From time-to-time, Cassels Brock gets involved in priority disputes between secured creditors. The recent downturn in the oil market and its spinoff impact in the rest of Canada have caused a number of companies – with multiple secured creditors – to become insolvent. During our involvement in these files, it became apparent that many secured parties made fundamental errors of law that caused them to lose priority in their collateral. Based on this experience, we have developed the Lessons Learned series.
This Lessons Learned series is not a detailed discussion of the legal principles and case law behind a particular matter – it merely intends to set out the basic rules that should be followed. In many of the cases, there are exceptions to the basic rule which may assist a secured party in certain circumstances. This series should act as a reminder to secured parties as to proper policies and procedures.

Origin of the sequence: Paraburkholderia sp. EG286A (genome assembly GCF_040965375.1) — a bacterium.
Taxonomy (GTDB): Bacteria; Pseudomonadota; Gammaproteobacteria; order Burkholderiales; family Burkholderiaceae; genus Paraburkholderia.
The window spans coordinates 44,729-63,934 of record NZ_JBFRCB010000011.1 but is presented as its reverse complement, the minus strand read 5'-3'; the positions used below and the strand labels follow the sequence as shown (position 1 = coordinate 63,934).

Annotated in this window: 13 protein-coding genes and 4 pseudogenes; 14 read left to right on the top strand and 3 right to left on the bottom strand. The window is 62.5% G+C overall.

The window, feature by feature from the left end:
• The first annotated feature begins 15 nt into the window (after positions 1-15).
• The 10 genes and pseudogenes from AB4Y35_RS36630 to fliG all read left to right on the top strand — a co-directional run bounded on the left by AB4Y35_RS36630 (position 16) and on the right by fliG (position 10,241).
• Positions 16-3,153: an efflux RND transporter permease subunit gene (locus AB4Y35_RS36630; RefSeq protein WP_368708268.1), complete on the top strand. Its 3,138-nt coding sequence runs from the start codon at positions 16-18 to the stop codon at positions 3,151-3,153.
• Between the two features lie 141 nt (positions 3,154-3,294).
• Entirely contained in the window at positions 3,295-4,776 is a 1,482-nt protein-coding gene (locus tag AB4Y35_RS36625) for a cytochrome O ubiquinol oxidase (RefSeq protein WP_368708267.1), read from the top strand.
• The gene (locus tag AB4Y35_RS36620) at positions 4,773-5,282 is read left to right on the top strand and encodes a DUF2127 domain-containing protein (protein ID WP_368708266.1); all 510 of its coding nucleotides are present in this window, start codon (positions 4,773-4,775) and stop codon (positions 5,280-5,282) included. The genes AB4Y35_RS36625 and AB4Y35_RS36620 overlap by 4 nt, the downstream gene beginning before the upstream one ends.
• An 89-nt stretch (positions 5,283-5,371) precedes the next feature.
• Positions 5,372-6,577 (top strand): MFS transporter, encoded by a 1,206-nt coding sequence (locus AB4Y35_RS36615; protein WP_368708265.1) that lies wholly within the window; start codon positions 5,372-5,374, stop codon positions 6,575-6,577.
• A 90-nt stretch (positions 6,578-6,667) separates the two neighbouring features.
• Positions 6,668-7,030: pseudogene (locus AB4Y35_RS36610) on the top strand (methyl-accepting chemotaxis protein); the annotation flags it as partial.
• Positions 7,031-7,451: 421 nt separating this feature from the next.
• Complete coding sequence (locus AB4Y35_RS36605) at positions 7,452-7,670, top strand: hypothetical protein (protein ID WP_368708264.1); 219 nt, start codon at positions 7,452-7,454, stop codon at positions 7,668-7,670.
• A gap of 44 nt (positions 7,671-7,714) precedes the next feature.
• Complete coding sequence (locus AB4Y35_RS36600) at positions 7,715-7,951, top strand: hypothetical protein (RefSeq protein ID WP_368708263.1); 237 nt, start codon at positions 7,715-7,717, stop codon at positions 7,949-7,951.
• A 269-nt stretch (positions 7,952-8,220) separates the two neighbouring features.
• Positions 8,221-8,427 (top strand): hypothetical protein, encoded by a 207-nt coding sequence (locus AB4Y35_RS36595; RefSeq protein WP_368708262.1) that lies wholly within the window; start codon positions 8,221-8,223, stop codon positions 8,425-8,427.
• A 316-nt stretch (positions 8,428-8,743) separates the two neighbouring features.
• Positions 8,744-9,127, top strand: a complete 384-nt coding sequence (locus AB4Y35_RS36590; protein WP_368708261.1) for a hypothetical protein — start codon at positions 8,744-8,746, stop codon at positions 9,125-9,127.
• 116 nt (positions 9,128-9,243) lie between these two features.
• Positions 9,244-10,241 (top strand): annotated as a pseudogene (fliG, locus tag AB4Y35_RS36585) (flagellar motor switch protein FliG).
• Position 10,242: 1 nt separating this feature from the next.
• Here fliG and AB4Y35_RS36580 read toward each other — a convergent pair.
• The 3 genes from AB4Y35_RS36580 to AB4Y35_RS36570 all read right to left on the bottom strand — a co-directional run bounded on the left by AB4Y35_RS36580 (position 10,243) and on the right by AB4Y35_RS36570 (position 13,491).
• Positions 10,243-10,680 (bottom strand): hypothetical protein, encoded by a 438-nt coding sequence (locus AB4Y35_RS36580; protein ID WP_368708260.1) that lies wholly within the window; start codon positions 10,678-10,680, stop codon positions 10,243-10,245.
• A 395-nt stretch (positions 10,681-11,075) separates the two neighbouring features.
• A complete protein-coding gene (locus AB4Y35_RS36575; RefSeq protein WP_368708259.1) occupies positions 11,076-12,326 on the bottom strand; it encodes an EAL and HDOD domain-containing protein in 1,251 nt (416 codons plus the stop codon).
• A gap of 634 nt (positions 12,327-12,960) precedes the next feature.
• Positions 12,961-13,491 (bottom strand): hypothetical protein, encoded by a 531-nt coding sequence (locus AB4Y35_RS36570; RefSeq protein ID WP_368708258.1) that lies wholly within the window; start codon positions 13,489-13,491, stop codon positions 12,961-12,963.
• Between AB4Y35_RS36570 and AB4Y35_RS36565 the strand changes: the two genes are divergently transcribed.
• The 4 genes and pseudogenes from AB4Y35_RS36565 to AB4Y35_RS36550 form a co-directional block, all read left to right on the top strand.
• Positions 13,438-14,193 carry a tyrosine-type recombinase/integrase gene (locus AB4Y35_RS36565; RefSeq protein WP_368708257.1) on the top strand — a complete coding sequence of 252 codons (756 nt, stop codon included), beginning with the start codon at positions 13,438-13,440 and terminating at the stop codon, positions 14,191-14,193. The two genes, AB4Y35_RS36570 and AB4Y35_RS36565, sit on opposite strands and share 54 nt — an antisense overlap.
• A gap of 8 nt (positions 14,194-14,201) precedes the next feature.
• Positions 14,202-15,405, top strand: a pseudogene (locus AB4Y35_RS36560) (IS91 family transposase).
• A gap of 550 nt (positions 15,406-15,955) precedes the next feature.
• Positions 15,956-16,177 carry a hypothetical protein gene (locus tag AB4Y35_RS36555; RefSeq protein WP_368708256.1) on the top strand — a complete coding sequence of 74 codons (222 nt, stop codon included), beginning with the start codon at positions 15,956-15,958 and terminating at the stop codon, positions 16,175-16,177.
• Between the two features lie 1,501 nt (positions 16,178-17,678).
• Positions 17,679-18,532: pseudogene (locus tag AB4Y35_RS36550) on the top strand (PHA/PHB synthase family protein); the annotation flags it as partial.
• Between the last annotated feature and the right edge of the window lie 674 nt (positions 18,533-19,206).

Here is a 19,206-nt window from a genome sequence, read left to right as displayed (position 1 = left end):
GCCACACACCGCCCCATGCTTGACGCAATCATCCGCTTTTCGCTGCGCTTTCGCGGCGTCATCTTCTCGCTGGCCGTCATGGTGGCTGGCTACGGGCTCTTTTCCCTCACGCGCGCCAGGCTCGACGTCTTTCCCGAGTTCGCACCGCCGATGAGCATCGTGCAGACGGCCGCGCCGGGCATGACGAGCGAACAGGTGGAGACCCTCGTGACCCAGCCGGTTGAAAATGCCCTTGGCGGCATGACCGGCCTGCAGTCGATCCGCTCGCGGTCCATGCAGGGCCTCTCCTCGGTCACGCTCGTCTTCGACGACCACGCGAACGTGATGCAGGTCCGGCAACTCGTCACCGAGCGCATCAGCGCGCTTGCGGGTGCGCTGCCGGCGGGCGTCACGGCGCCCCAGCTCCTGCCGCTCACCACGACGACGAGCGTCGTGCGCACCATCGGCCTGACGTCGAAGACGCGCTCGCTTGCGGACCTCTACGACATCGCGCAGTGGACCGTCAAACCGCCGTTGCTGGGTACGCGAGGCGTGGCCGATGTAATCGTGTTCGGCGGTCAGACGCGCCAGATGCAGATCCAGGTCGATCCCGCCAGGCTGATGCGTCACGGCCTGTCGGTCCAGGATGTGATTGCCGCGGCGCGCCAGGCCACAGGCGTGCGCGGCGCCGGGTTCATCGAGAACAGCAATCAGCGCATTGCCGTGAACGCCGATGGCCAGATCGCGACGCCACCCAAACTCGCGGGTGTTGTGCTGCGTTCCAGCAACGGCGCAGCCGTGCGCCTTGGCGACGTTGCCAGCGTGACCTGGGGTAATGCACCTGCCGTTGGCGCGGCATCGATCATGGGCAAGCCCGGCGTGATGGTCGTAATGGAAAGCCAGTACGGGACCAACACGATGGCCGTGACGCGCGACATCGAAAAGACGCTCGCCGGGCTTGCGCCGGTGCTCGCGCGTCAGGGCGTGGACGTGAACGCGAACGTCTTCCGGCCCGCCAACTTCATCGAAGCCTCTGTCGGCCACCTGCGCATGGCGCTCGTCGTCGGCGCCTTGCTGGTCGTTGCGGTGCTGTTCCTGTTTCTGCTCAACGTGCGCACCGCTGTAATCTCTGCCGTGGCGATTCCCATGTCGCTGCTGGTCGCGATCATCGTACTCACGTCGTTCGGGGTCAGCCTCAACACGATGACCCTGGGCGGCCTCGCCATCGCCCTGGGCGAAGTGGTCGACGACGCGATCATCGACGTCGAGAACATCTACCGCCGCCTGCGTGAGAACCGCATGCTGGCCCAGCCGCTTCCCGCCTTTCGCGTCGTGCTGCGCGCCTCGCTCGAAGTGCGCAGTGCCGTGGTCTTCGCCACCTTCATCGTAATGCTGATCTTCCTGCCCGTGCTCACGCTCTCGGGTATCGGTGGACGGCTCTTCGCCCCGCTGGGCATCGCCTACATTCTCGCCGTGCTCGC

Lesson One: Get the Name Right on the Financing Statement
One of the most common mistakes made by secured parties is registering their security using an incorrect name for the debtor. If the name of the debtor is wrong when security is registered, then subject to very few exceptions, the lessor’s or secured party’s security interest is unperfected, and in an insolvency the secured party will lose its security in the asset to all secured creditors properly perfected.
Further complicating the issue, the debtor’s French name must also be included in the financing statement, if the debtor uses a French name in its articles. This rule is strictly enforced, and is the most common reason that secured parties’ interests become unperfected. Note that in western provinces, French names need not be included.
A “correct” name must also include a debtor’s middle name or middle initial, if it has one, and failure to include this information can also be fatal to a secured party’s interest.
It is important to remember that a driver’s license is not proof of an individual’s legal name, and should never be relied on to confirm a debtor’s name for the purposes of registering security. The legislation in some provinces is very specific with respect to the proper documents that must be used to confirm a debtor’s name.
If for some reason the debtor’s name is unclear, it is prudent to register using multiple iterations of its name to ensure that this relatively minor item does result in the secured party being unperfected.
Always confirm the name of your debtor using the appropriate documents, determine if there are any French names and register the name correctly.